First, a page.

The look: Now in their third season and offering only fully reversible designs, the design duo returned to the runway with a confident strut, offering a colorful explosion of two-tone neon tailoring with long fringe details that swayed. While the brighter designs took the limelight, it was with a more neutral palette mixing utilitarian and streetwear influences that their plays on versatility were most skillful.

 Quote of note: “It’s sexy but still masculine,” summed up Berzins.
Key pieces: The voluminous trenchcoats, mirroring the walls of the venue in shades of gray and beige, were overlaid with pleated, embroidered tulle on the reverse, adding a touch of romanticism. Their open shoulders added further versatility, as they were able to be worn sleeveless or cinched at the waist as a dress. Vivid appliqué shirtdresses with pointy 1970s-style collars and leather cross-body bags painted with the graduations of a sunset were among further standouts.

Takeaway: The sun beamed into the courtyard, a stroke of luck for Feldman and Berzins, as rain is forecast for much of the week. “We didn’t have a plan B,” said Feldman backstage before the show. Their sunny outlook paid off, and shone through in this upbeat offering.

Chiara Boni La Petite Robe RTW Spring 2022

Chiara Boni La Petite Robe RTW Spring 2022

Celebrating her 50-year career in fashion, Chiara Boni unveiled her spring Chiara Boni La Petite Robe collection with a video, filmed at Milan’s Bagni Misteriosi venue. Featuring Anna Cleveland, along with two other models, the short movie, which had a surreal vibe, presented a range of black and white designs that echoed Helmut Newton’s signature slick style.
The look: Timeless elegance combined with modern comfort. Uncomplicated lines, flattering silhouettes and feminine details defined the collection, which spanned from everyday essentials to evening gowns injected with discreet sensuality.

Quote of note: “In this collection, we tried to find a good balance between more quotidian pieces, that were in big demand during the pandemic, and more formal and occasion designs, that are returning to be the most requested, especially in the United States,” Boni said. “People want to go out, dress up and have fun.”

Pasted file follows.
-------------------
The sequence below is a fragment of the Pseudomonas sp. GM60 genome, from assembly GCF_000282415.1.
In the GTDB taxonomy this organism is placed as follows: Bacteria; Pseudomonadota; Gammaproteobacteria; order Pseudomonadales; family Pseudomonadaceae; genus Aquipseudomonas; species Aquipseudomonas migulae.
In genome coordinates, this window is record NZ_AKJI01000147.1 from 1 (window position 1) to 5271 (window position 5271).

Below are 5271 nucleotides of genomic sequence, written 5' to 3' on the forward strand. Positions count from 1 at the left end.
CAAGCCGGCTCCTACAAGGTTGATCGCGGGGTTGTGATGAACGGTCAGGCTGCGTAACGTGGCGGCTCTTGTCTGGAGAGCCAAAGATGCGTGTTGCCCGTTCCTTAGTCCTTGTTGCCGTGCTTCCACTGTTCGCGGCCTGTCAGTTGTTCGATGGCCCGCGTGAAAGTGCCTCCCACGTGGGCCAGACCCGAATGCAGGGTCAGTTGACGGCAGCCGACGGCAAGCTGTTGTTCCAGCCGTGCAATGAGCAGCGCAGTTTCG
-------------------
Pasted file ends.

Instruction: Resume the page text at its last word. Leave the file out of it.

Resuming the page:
Key pieces: A mannish pajama-like suit embellished with contrasting piping; maxidresses with draped details, cutouts, crisscrosses and plunging V-necks; corsets embroidered with floral motifs; polo shirts matched with relaxed shorts; leisure viscose ribbed pieces cut in essential silhouettes.

Takeaway: Loyal to her signature style, Boni continues to deliver versatile, easy-to-wear pieces for a wide range of women who can’t give up the comfort of the brand’s signature stretch jersey fabric.

Bally RTW Spring 2022

Bally RTW Spring 2022

The approach to our wardrobes has changed post-pandemic, contended chief executive officer Nicolas Girotto and “nobody wants to compromise on comfort and ease.” Accordingly, Bally presented a coed collection with a utilitarian feel, inspired by the smocks worn by artists and by workwear uniforms.
That said, the Swiss company stayed true to its traditional craftsmanship, and didn’t compromise on the quality of the Japanese denim or the hides and details.
Girotto highlighted a pair of perforated clogs that were embellished with 120 studs through a sophisticated technique that allows the artisans to produce only four pairs a day. The studs also peppered the brand’s B-Chain bag and leather pencil skirts.

A functional painter’s jacket had a triple stitching detail and a quilted leather jacket was embellished with a delicate and intricate macro B monogram. Nodding to Bally’s Swiss heritage, an Alpine floral motif was a rare pattern.